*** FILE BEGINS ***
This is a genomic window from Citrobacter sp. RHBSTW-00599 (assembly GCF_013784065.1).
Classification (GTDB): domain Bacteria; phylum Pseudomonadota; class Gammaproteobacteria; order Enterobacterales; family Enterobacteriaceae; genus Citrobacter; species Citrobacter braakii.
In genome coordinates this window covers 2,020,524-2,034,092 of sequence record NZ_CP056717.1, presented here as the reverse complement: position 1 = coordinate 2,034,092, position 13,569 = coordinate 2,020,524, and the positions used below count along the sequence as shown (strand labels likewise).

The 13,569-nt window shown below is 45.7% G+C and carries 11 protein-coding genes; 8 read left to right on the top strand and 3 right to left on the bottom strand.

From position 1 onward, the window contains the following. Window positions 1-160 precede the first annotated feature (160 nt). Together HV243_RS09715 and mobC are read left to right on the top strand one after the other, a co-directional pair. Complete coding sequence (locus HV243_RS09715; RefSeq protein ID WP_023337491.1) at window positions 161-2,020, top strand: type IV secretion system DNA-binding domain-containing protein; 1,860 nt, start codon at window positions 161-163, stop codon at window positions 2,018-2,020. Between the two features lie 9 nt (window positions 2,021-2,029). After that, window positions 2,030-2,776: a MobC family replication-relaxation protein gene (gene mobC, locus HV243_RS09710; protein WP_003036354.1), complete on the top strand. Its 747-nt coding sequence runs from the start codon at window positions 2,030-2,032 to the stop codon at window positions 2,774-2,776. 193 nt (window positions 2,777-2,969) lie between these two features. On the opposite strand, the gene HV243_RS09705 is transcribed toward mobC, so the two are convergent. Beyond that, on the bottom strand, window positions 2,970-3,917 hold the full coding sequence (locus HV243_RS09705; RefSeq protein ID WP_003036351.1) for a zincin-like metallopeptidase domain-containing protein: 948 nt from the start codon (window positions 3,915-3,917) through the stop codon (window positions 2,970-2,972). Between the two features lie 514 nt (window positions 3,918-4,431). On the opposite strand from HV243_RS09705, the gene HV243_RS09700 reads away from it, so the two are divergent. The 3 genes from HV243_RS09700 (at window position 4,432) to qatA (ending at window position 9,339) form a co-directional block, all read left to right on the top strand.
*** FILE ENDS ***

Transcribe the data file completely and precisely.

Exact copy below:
This is a genomic window from Citrobacter sp. RHBSTW-00599 (assembly GCF_013784065.1).
Classification (GTDB): domain Bacteria; phylum Pseudomonadota; class Gammaproteobacteria; order Enterobacterales; family Enterobacteriaceae; genus Citrobacter; species Citrobacter braakii.
In genome coordinates this window covers 2,020,524-2,034,092 of sequence record NZ_CP056717.1, presented here as the reverse complement: position 1 = coordinate 2,034,092, position 13,569 = coordinate 2,020,524, and the positions used below count along the sequence as shown (strand labels likewise).

The 13,569-nt window shown below is 45.7% G+C and carries 11 protein-coding genes; 8 read left to right on the top strand and 3 right to left on the bottom strand.

From position 1 onward, the window contains the following. Window positions 1-160 precede the first annotated feature (160 nt). Together HV243_RS09715 and mobC are read left to right on the top strand one after the other, a co-directional pair. Complete coding sequence (locus HV243_RS09715; RefSeq protein ID WP_023337491.1) at window positions 161-2,020, top strand: type IV secretion system DNA-binding domain-containing protein; 1,860 nt, start codon at window positions 161-163, stop codon at window positions 2,018-2,020. Between the two features lie 9 nt (window positions 2,021-2,029). After that, window positions 2,030-2,776: a MobC family replication-relaxation protein gene (gene mobC, locus HV243_RS09710; protein WP_003036354.1), complete on the top strand. Its 747-nt coding sequence runs from the start codon at window positions 2,030-2,032 to the stop codon at window positions 2,774-2,776. 193 nt (window positions 2,777-2,969) lie between these two features. On the opposite strand, the gene HV243_RS09705 is transcribed toward mobC, so the two are convergent. Beyond that, on the bottom strand, window positions 2,970-3,917 hold the full coding sequence (locus HV243_RS09705; RefSeq protein ID WP_003036351.1) for a zincin-like metallopeptidase domain-containing protein: 948 nt from the start codon (window positions 3,915-3,917) through the stop codon (window positions 2,970-2,972). Between the two features lie 514 nt (window positions 3,918-4,431). On the opposite strand from HV243_RS09705, the gene HV243_RS09700 reads away from it, so the two are divergent. The 3 genes from HV243_RS09700 (at window position 4,432) to qatA (ending at window position 9,339) form a co-directional block, all read left to right on the top strand.